1964 Plymouth Savoy Grosses Wagon Has Made Its Last Wally World Run

Murilee Martin
by Murilee Martin
1964 plymouth savoy grosses wagon has made its last wally world run

The Denver self-service wrecking yard a few miles from my house had a section packed with a few dozen examples of vintage Detroit iron, plus a few MGs. I say had because they just crushed everything. Fortunately, they did so to make room for a new crop of American machinery from the 1950s and 1960s, including this Mopar wagon.

It’s a Family Truckster!

It’s a Grosses Wagon!

It’s a beater, but we can still recognize its 1960s Cheap Chrysler Glory in the red interior.

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  • Nick Nick on Dec 30, 2010

    My various friends and acquaintances who've undertaken the herculean task of restoring a 62-65 b-body would weep at the thought of this getting crushed. Parts availability for these is pretty bad. BTW, you can get a multi-carb intake from Offy (I think) for the 318 poly that looks pretty cool.

  • Moparman426W Moparman426W on Dec 31, 2010

    Nick, you're right on the offy manifold. A buddy of mine has a 63 sport fury, and instead of going with a wedge like everyone else he stuck with the poly. It has the offy manifold with two edelbrock carbs. It looks cool with the dual carbs, chromed stock valve covers and chrysler red engine paint. The engine runs smooth and makes for a nice cruiser. It is a shame seeing this car being junked. I am in the process of buying a 62 polara wagon. I have a 413 from and 65 new yorker that will be dropped in, with a nice mild cam, carb and manifold.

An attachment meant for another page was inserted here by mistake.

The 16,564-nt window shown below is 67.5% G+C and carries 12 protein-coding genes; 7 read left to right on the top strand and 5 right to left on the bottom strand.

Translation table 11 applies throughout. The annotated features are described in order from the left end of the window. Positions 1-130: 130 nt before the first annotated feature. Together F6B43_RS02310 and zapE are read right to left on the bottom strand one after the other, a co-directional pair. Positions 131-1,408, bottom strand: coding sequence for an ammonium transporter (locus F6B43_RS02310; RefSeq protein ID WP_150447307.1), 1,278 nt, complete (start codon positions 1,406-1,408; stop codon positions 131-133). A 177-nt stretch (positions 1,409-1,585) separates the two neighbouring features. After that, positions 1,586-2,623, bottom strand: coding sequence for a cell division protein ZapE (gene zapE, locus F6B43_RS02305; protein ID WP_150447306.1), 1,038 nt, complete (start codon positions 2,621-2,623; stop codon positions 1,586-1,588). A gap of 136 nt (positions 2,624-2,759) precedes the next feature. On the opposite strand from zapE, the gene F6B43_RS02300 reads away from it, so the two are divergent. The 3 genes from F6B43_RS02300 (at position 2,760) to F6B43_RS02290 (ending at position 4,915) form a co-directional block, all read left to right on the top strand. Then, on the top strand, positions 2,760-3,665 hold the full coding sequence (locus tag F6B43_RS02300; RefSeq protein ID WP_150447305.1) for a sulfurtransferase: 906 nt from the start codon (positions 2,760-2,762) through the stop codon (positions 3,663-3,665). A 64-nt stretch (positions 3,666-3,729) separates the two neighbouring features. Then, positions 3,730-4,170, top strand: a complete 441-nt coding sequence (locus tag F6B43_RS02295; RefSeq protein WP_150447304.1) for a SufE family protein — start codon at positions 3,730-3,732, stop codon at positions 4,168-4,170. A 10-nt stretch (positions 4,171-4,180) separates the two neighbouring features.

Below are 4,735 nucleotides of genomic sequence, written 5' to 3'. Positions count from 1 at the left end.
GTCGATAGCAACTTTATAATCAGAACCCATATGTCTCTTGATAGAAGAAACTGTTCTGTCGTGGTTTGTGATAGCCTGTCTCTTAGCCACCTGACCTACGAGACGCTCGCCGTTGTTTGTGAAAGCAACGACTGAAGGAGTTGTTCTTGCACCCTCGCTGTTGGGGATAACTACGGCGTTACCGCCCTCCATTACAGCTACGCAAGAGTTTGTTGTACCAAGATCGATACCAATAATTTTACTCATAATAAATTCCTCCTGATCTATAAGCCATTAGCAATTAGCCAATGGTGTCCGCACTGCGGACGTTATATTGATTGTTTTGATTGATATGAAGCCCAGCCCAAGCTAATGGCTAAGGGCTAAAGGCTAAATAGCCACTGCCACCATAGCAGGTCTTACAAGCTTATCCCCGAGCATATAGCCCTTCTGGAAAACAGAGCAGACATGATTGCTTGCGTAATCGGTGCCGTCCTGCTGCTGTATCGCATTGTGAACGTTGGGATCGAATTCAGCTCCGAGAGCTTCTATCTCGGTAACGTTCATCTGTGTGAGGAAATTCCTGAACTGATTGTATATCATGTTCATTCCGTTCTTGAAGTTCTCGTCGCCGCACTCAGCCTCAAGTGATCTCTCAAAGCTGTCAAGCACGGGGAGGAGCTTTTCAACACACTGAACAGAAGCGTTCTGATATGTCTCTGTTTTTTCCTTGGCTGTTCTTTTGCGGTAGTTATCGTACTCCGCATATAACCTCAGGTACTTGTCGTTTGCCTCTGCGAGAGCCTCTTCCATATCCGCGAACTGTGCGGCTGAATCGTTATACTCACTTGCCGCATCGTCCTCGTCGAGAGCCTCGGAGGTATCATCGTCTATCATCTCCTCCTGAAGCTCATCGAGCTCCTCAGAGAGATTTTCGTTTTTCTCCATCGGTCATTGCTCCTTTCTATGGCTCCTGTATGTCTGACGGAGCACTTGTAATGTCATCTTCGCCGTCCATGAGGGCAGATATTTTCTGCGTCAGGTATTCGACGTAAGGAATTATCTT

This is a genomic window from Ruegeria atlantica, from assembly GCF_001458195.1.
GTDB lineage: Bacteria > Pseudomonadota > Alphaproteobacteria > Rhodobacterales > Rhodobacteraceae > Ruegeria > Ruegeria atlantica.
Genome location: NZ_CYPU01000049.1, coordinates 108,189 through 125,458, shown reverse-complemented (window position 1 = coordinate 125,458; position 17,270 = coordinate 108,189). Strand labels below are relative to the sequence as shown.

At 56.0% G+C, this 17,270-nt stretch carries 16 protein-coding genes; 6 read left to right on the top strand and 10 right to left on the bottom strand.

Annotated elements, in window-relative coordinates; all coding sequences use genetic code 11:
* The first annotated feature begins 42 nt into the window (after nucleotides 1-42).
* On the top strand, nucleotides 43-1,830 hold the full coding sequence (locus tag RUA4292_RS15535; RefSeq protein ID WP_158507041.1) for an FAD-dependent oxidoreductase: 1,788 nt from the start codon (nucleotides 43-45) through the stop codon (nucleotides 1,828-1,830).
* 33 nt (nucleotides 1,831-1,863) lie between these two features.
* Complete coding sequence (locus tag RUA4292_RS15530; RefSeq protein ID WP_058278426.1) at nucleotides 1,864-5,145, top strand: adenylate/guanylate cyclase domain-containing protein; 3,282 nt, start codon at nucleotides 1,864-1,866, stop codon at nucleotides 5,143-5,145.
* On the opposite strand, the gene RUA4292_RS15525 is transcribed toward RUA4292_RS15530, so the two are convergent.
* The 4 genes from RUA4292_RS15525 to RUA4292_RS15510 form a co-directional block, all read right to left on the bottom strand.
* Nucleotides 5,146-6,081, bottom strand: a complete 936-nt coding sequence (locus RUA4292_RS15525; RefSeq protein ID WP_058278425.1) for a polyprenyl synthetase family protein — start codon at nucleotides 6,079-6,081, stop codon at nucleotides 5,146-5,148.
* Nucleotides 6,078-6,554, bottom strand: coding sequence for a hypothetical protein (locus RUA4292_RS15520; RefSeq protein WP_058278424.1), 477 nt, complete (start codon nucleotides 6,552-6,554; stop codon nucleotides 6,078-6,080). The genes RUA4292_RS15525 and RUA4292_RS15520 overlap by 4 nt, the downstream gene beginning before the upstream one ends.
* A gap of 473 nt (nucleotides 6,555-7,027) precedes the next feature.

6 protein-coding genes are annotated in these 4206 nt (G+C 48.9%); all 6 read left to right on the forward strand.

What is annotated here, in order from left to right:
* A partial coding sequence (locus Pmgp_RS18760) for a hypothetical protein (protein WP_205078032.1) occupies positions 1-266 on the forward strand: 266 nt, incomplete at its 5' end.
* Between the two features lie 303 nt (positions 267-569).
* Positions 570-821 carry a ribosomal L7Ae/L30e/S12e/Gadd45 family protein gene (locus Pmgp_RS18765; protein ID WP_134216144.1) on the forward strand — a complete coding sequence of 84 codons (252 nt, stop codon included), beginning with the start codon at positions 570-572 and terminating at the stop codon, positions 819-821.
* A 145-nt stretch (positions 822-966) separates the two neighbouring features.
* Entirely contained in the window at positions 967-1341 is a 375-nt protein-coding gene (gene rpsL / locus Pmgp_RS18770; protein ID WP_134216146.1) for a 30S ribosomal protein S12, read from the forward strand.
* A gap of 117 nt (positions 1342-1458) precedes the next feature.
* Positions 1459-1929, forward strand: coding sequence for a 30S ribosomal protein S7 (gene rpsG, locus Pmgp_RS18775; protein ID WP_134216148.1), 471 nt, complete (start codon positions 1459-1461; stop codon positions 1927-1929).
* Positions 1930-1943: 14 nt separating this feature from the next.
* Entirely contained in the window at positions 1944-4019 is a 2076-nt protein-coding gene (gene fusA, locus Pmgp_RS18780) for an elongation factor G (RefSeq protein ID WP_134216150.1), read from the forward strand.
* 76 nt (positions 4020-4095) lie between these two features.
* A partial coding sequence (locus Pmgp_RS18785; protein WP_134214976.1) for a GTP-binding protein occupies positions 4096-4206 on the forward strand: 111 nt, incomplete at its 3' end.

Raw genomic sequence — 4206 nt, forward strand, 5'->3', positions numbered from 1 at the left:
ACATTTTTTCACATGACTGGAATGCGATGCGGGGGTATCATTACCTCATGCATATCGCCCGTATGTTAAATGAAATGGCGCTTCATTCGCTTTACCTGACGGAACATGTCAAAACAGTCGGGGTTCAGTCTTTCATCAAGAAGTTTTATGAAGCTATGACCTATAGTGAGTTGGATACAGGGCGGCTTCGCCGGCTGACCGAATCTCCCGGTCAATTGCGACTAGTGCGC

• ToolGuy CXXVIII comments?!?
  • ToolGuy I did truck things with my truck this past week, twenty-odd miles from home (farther than usual). Recall that the interior bed space of my (modified) truck is 98" x 74". On the ride home yesterday the bed carried a 20 foot extension ladder (10 feet long, flagged 14 inches past the rear bumper), two other ladders, a smallish air compressor, a largish shop vac, three large bins, some materials, some scrap, and a slew of tool cases/bags. It was pretty full, is what I'm saying.The range of the Cybertruck would have been just fine. Nothing I carried had any substantial weight to it, in truck terms. The frunk would have been extremely useful (lock the tool cases there, out of the way of the Bed Stuff, away from prying eyes and grasping fingers -- you say I can charge my cordless tools there? bonus). Stainless steel plus no paint is a plus.Apparently the Cybertruck bed will be 78" long (but over 96" with the tailgate folded down) and 60-65" wide. And then Tesla promises "100 cubic feet of exterior, lockable storage — including the under-bed, frunk and sail pillars." Underbed storage requires the bed to be clear of other stuff, but bottom line everything would have fit, especially when we consider the second row of seats (tools and some materials out of the weather).Some days I was hauling mostly air on one leg of the trip. There were several store runs involved, some for 8-foot stock. One day I bummed a ride in a Roush Mustang. Three separate times other drivers tried to run into my truck (stainless steel panels, yes please). The fuel savings would be large enough for me to notice and to care.TL;DR: This truck would work for me, as a truck. Sample size = 1.
  • Art Vandelay Dodge should bring this back. They could sell it as the classic classic classic model
  • Surferjoe Still have a 2013 RDX, naturally aspirated V6, just can't get behind a 4 banger turbo.Also gloriously absent, ESS, lane departure warnings, etc.
  • ToolGuy Is it a genuine Top Hand? Oh, I forgot, I don't care. 🙂